Education and Counseling for Individuals Affected by Oppositional Defiant Disorder and ADHD

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Thank you for the offer and for your web site. I am still reading the "book" which I downloaded yesterday.

Our son G___ is not a bad kid by any stretch of the imagination. He is an A/B student in school, is well liked by all of his teachers, has friends and has a part time job. But his mother and I (we are married) are the "enemy" from what I can gather from the discussions and arguments with G___. He has become very secretive and has lied as to his whereabouts in the past. I know he is scared about going off to college in the fall. Not scared enough not to go, but concerned about being on his own. For this reason, he says he has chosen to try to do without our help in order to make him "grow up", which he says he has a lot to do. But his methods are sometimes frightening.

I'm hoping that by reading the book, I may gain some insight as to how to handle the situation. It is physically tiring and by the end of the day his mother and I are exhausted just from the mental frustration of trying to deal with him.


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Parenting Rebellious Teens

One day you wake up and find that life has changed forever. Instead of greeting you with a hug, your little boy rolls his eyes when you say "good morning" and shouts, "You're ruining my life!" You may think you've stepped into the Twilight Zone, but you've actually been thrust into your son's teen years.

During adolescence, teens start to break away from parents and become "their own person." Some talk back, ignore rules and slack off at school. Others may sneak out or break curfew. Still others experiment with alcohol, tobacco or drugs. So how can you tell the difference between normal teen rebellion versus dangerous behavior? And what's the best way for a parent to respond?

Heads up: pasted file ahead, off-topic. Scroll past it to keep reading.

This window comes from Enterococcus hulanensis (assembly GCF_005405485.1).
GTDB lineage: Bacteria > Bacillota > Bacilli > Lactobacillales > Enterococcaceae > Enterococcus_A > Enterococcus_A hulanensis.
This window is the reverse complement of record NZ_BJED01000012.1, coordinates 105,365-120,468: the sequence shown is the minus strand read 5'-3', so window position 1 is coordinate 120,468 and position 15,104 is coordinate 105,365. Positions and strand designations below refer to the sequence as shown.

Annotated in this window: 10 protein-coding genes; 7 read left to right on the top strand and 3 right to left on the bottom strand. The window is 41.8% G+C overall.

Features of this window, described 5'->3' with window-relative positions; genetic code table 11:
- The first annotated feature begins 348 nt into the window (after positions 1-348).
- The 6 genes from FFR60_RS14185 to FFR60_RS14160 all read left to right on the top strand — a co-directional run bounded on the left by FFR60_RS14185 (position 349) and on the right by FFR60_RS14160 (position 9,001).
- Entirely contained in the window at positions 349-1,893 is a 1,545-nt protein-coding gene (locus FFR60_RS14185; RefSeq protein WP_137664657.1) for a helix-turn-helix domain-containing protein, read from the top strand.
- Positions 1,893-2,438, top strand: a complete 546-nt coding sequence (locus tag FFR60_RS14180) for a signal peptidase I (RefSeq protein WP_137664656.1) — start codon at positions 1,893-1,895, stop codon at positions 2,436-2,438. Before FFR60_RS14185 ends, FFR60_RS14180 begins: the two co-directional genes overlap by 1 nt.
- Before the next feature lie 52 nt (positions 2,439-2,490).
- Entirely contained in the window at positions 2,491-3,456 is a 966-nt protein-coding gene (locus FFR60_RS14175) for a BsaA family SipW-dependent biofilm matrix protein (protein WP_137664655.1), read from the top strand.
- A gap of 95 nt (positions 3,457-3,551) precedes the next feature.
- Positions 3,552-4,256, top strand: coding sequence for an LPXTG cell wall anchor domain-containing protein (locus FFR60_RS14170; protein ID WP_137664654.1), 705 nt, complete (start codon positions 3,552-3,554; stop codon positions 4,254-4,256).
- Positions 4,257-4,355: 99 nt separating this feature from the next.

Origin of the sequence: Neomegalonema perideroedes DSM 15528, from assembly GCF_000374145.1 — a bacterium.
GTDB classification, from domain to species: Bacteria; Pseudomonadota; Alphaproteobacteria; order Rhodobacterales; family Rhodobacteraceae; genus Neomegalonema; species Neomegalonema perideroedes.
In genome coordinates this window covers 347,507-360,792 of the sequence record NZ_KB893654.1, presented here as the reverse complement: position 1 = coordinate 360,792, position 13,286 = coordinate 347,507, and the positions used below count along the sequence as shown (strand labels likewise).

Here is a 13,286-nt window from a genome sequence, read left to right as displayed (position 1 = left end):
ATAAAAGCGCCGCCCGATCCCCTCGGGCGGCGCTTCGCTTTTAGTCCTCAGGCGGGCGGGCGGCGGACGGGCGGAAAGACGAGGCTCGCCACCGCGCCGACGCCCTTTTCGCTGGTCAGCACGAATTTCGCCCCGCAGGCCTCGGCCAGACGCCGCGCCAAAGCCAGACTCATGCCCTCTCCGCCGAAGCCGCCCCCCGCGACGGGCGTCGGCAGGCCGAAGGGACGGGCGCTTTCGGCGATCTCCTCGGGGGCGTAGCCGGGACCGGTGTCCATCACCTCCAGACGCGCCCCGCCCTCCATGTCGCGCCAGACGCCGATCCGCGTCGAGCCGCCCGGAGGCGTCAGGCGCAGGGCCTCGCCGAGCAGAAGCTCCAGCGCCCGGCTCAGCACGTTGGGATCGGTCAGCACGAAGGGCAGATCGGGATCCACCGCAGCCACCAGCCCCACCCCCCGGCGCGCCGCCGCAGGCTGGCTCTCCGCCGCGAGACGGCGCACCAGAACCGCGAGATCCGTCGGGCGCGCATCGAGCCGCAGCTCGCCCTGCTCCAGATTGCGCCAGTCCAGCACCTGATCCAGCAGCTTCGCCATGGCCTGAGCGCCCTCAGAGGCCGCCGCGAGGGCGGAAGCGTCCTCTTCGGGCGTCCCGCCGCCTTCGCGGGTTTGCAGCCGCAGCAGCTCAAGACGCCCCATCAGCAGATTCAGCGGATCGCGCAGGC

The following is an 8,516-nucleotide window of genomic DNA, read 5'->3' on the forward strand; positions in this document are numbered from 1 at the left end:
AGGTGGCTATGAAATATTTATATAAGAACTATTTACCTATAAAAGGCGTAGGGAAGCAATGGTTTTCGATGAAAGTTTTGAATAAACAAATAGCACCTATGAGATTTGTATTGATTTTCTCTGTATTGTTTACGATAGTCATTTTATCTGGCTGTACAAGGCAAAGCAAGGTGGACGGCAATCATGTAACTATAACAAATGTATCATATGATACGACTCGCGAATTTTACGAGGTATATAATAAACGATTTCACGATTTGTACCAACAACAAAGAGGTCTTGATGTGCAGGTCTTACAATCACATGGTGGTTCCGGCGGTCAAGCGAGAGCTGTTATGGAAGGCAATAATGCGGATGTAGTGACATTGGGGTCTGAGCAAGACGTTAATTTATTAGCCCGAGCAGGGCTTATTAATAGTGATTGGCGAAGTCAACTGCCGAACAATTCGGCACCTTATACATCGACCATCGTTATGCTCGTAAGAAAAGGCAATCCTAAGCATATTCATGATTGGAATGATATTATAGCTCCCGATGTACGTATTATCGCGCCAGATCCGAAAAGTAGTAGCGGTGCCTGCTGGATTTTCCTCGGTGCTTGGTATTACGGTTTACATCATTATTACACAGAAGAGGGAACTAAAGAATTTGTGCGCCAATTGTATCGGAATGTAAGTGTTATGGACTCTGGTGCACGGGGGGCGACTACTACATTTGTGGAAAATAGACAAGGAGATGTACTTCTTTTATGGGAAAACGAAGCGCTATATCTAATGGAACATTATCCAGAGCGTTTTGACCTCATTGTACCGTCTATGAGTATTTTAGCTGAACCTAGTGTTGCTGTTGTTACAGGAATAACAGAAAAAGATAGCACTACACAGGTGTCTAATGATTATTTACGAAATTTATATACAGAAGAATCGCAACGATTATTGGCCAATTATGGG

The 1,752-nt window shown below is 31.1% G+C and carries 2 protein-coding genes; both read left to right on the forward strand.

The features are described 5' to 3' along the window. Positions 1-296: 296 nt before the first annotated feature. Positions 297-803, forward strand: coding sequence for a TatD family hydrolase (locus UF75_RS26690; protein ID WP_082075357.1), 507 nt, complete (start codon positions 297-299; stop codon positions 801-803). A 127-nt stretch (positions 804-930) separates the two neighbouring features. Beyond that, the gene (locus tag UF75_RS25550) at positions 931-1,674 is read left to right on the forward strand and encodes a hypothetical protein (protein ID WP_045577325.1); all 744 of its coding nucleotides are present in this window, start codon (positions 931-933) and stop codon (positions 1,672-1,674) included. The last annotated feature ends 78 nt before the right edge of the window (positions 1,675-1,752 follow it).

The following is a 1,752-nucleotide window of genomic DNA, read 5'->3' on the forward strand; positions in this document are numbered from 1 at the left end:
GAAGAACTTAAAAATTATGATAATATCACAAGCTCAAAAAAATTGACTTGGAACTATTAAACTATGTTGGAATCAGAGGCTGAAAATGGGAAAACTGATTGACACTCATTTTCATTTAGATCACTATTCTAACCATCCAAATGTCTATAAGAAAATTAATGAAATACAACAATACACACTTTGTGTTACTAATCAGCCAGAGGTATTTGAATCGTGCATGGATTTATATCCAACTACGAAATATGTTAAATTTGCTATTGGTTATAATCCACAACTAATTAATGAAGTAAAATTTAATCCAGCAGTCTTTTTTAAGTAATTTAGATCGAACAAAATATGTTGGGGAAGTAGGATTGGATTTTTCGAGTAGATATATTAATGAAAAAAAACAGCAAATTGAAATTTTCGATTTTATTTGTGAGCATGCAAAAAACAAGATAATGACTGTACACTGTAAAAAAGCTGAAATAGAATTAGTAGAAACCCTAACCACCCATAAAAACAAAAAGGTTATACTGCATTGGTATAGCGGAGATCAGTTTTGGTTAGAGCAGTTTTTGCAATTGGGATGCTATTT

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Many families of defiant children live in a home that has become a battleground. In the beginning, the daily struggles can be expected. After all, we knew that problems would occur. Initially, stress can be so subtle that we lose sight of a war, which others do not realize is occurring. We honestly believe that we can work through the problems.

Outbursts, rages, and strife become a way of life (an emotionally unhealthy way of life). We set aside our own needs and focus on the needs of our children. But what does it cost us?

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The standard disciplinary techniques that are recommended for “typical” teenagers do not take into account the many issues facing teens with serious behavioral problems. Disrespect, anger, violent rages, self-injury, running away from home, school failure, hanging-out with the wrong crowd, drug abuse, theft, and legal problems are just some of the behaviors that parents of defiant teens will have to learn to control.

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